Wilkes, Bell and Kravitz (2000):
– The authors analyzed 320 drug ads for 101 brands in 18 popular magazines from 1989 through 1998. DTC ads tended to play up the positive features of a drug and downplay the negative or unknown aspects. Side effects, for instance, were almost always discussed last. Headings and subheadings usually played up benefits; side effects were typically buried in the narrative. Thus DTC ads were strongly biased to sell the product, not to educate the consumer.
– Consumers were asked about their assumptions when they see drug ads. Here are four statements that are false but were widely believed: (1) 50% believed that DTC ads had to be submitted to the FDA for prior approval; (2) 43% believed that only “completely safe” drugs could be advertised to consumers; (3) 22% thought that only drugs without serious side effects could be advertised; and (4) 21% believed that only “extremely effective” drugs could be marketed directly to consumers. Thus many consumers are misled into believing that the Federal government has endorsed or approved the products they see in drug ads.
Frosch et al (2005):
– TV drug ads were found to be even worse than magazine ads in misrepresenting the product: (1) 95% of TV drug ads relied on emotional appeals, not logic; (2) No ads mentioned lifestyle change as an alternative to drug use, although 19% mentioned it as an adjunct to medication; (3) Ads often framed drug use in terms of losing (58%) or gaining control (85%) over some aspect of life; (4) 78% of ads promised social approval as a result of using the drug; and (5) 58% of ads described the product as a medical breakthrough, which tended to “distort and inflate” consumer expectations.
– The drug ads “show characters that have lost control over their social, emotional, or physical lives without the medication.”
– The ads were deemed to have little educational value and to oversell the benefits in drugs in a way that is incompatible with overall population health.
– This 2012 study looked at 13 additional studies and determined that the findings of 2005 had continued and deepened.
– DTC drug ads were found to have shifted prescriptions toward less appropriate drugs, more expensive drugs, and less cost-effective drugs.
– Drug manufacturer claims of improved patient adherence, improved treatment quality and earlier provision of needed medical care were not substantiated by independent studies.
“Blinded with Science” (2016): More recently, Tal and Wansink showed that drug descriptions that include graphs or a chemical formula are perceived as more convincing and trustworthy, even when the additions add no new information to the description. Moreover, people who believe more strongly in the validity of science are more likely to trust information when it has the appearance of being “scientific.” Not only are we easily deceived, but our personal values help us to deceive ourselves!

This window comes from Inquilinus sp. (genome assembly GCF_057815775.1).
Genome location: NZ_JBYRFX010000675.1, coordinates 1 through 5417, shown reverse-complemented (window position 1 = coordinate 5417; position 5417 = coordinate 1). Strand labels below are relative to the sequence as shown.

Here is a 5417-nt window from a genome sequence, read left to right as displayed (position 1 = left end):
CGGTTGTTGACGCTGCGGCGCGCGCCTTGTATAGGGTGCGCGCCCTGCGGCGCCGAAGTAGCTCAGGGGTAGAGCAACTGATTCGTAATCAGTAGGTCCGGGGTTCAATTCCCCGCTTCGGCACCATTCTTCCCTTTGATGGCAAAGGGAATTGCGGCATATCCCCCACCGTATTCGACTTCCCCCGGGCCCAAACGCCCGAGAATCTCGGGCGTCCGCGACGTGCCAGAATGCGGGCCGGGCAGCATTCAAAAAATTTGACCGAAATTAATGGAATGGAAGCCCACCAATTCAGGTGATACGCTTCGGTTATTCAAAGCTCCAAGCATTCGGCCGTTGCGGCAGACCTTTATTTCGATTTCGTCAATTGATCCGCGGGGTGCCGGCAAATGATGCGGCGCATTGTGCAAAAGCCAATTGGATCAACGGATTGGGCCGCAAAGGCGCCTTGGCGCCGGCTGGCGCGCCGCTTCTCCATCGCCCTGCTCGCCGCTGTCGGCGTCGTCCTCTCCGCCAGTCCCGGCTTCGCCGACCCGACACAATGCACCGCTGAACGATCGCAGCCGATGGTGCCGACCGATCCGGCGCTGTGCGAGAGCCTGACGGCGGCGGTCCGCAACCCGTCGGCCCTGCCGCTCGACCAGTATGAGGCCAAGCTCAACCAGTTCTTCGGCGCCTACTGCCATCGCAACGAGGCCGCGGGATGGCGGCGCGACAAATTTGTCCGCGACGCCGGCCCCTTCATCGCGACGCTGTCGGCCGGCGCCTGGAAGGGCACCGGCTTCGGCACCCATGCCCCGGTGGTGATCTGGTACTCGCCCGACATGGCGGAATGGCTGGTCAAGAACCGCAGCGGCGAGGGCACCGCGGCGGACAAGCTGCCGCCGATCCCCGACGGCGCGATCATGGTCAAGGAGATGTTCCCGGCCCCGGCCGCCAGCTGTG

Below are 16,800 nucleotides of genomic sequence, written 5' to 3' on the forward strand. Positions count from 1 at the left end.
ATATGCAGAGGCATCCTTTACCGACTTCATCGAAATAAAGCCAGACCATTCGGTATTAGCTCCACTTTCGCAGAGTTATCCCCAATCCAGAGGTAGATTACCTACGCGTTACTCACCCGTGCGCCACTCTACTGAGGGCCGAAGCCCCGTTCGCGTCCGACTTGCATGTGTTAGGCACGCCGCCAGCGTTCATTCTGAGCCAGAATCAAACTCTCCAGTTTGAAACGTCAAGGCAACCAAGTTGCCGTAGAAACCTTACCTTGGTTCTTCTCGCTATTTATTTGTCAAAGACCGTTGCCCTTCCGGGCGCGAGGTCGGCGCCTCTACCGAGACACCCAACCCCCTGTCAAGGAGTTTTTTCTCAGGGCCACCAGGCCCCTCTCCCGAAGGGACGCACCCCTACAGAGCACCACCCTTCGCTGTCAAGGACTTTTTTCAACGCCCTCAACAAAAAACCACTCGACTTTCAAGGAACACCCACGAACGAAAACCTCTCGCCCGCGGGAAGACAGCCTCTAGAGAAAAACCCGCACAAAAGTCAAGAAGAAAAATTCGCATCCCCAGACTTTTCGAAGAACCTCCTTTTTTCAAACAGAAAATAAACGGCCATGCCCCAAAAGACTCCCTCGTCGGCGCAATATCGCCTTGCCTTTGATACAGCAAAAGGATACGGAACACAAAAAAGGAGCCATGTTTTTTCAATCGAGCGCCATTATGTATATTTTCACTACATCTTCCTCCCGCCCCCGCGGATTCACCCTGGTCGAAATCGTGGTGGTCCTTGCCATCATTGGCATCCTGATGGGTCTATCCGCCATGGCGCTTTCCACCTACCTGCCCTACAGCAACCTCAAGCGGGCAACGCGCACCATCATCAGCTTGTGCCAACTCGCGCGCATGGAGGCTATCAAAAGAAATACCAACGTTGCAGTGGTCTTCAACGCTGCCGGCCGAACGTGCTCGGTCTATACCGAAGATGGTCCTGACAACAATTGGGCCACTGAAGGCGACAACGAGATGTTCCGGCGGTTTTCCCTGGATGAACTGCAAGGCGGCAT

Food Labels: Psychological Distraction
Food marketers have been just as clever about labeling foods to promote more sales. Scientists have studied consumer response to food labels and advertising to tease out the factors that make them effective for the advertiser. The same tricks are used in drug ads, especially those appearing in print media.
A February 2016 article by Koenigstorfer and Baumgartner studied how people react to foods that are labeled as being good for “fitness” – that is, good health. Participants were offered either a trail mix labeled “trail mix” or a trail mix labeled “fitness trail mix” and showing a pair of running shoes on the label. People trying to lose weight actually ate more of the trail mix when it was called a “fitness” snack.
Similarly, when people had eaten the snack and were given the chance to use a stationary bike, those who had consumed the “fitness” trail mix exercised for a shorter time than those who had eaten the ordinary trail mix.
Thus in both cases, the fitness-branded food label allowed that snack to serve as a substitute for dieting or exercise. Consuming the food with fitness labeling gave people internal “permission” to cut corners on their diet or on their exercise activity.
Internal permission also helps explain another feature of consumer behavior. An article from July 2015 by Karmarkar and Bollinger studied supermarket shoppers who use reusable grocery bags. The researchers used scanner data from a California location of a major grocery chain and found one expected result, and one surprise. Reusable-bag shoppers purchased more organic foods than other shoppers, which was expected since bringing their own bags signaled a concern for the environment. However, these eco-friendly shoppers also bought more candy and chips, which the authors classed as “indulgent” foods. Using the reusable bag seemed to give shoppers free license to indulge by helping them “feel more deserving and less guilty about doing so.”
If drug ads seduce us into demanding prescriptions for heavily advertised drugs, food marketing helps us deceive ourselves. Merely labeling a food as healthy encourages us to eat too much of it and become couch potatoes. And the worthy act of bringing a reusable bag to the market gives us internal permission to negate our environmental friendliness by pigging out on chips and sweets!
The AMA Weighs In
It seems that today’s barely controlled drug ads serve big pharma at the expense of both consumers and medical doctors. Where, you ask, is the American Medical Association, which claims to speak for these doctors?